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Draft of 'RetroBSD' article for Wikipedia

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{{Article for deletion/dated|page=RetroBSD|timestamp=20121217100311|year=2012|month=December|day=17|substed=yes|help=off}}

{{Use dmy dates|date=December 2012}} {{Infobox OS | name = RetroBSD | developer = The RetroBSD Project | family = Unix-like (Berkeley Software Distribution) | source model = Open source | frequently updated = Yes | kernel type = Monolithic kernel | userland = BSD | supported platforms = PIC32 | working state = Current | website = {{url|http://www.retrobsd.org}} }}

'''RetroBSD''' is a direct port of 2.11BSD to the Microchip PIC32 family of microcontrollers. In is a free software Unix-like operating system descended from American Telephone & Telegraph Unix via Berkeley Software Distribution.{{nbsp}} Although for legal reasons RetroBSD cannot be called "UNIX",'[[USL v. BSDi]] et al.'' as the direct descendant of BSD UNIX, RetroBSD's internals and system APIs are UNIX-compliant.

==History== RetroBSD was started as a hobby project by Serge Vakulenko in 2010, by porting the kernel, C library and a set of basic utilities direct from the 2.11BSD tapes. The aim was to create the most fully featured operating system on the smallest possible resources. There exists a similar system named uCLinux that is widely used for similar purposes, but uCLinux requires ten times more RAM than RetroBSD. It also has a limited multitasking capability (no fork), no memory protection and no C compiler on-board.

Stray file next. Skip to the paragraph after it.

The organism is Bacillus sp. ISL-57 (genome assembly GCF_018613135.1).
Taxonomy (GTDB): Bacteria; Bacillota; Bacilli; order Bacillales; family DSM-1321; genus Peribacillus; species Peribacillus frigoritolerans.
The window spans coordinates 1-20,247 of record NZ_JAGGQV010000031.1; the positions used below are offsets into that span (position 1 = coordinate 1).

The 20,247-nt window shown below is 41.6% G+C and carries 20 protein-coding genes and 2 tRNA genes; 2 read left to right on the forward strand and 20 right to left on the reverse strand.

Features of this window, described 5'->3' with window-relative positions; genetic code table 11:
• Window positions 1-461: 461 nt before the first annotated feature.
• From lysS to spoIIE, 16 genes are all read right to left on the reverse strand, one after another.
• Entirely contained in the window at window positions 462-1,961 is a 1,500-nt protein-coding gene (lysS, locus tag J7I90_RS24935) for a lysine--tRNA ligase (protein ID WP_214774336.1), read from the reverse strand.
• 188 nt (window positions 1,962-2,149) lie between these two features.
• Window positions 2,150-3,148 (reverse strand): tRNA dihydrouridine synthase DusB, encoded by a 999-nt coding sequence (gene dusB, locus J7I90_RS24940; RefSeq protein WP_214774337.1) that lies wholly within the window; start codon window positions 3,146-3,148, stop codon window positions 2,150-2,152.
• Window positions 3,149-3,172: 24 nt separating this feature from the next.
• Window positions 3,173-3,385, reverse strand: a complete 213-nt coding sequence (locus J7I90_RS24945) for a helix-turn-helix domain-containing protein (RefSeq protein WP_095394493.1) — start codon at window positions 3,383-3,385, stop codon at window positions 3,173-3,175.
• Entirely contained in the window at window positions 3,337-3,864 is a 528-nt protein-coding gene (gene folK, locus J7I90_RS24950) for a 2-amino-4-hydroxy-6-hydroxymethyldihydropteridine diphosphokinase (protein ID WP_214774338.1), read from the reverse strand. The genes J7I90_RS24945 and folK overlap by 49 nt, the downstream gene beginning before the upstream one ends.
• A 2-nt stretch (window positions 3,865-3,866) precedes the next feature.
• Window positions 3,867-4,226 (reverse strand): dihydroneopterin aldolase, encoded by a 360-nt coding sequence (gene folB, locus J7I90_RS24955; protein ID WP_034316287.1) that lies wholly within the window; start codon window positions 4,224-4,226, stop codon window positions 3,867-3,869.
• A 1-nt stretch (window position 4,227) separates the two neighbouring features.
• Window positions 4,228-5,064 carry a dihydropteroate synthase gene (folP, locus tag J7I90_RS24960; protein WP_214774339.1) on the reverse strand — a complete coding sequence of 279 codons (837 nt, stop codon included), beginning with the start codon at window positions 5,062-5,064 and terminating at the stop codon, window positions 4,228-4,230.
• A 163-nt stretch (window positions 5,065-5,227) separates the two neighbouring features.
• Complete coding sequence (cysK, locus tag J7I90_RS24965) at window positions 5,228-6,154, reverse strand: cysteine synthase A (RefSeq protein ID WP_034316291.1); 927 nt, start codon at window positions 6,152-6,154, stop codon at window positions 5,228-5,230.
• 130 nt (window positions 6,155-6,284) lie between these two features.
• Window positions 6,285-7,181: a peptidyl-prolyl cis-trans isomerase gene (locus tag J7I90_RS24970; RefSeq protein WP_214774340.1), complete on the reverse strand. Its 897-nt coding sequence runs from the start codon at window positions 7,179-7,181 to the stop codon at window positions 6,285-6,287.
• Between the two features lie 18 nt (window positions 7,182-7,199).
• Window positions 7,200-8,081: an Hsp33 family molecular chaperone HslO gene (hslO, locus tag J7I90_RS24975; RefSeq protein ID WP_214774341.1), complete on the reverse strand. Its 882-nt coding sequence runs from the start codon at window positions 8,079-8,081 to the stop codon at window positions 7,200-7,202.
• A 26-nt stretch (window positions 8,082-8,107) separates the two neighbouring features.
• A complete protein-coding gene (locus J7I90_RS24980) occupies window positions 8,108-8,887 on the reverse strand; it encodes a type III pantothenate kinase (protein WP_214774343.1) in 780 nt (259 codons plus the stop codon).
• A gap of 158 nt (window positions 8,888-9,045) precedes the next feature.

==Features== RetroBSD aims to provide all the functionality of a full operating system, whilst also giving easy access to all the peripherals within the PIC32 chip, plus extra common external peripherals. ===Storage=== The core operating system files are typically stored on a SPI connected SD or MMC card. RetroBSD has full support for most common SD cards, with full partitioning of devices (up to 4 partitions per device) with up to 4GB per partition, making a maximum of 16GB per device. Drivers also exist for accessing internal NAND Flash storage as a read-only filesystem, an external RAM memory chips of various types for both file storage and swap space. ===Communications=== Communication with RetroBSD is through any of the 6 built-in UART peripherals in the PIC32 chip, or through UART emulation over USB using the internal USB module. Baud rates up to 4Mbaud are supported.

A basic Telnet proxy system is available allowing multiple telnet sessions to a Linux host machine to be multiplexed through a single serial connection to RetroBSD for remote login support. ===Internal Peripherals=== Currently supported internal peripherals include all 16 channels of the ADC, the SPI bus, UARTs, and GPIO pins. ===External Peripherals=== Communication with external SPI peripherals is supported via an internal SPI bus device. Each device on an SPI bus can easily be configured with its own mode of operation, baud rate and Slave Select signal, and the internal SPI bus driver acts as an arbitrator configuring the communications in the correct way for the currently selected device.

I²C is planned for the near future. ==References== {{Reflist|colwidth=30em}} {{wikipedia-deleted|Ritchie333}} }}}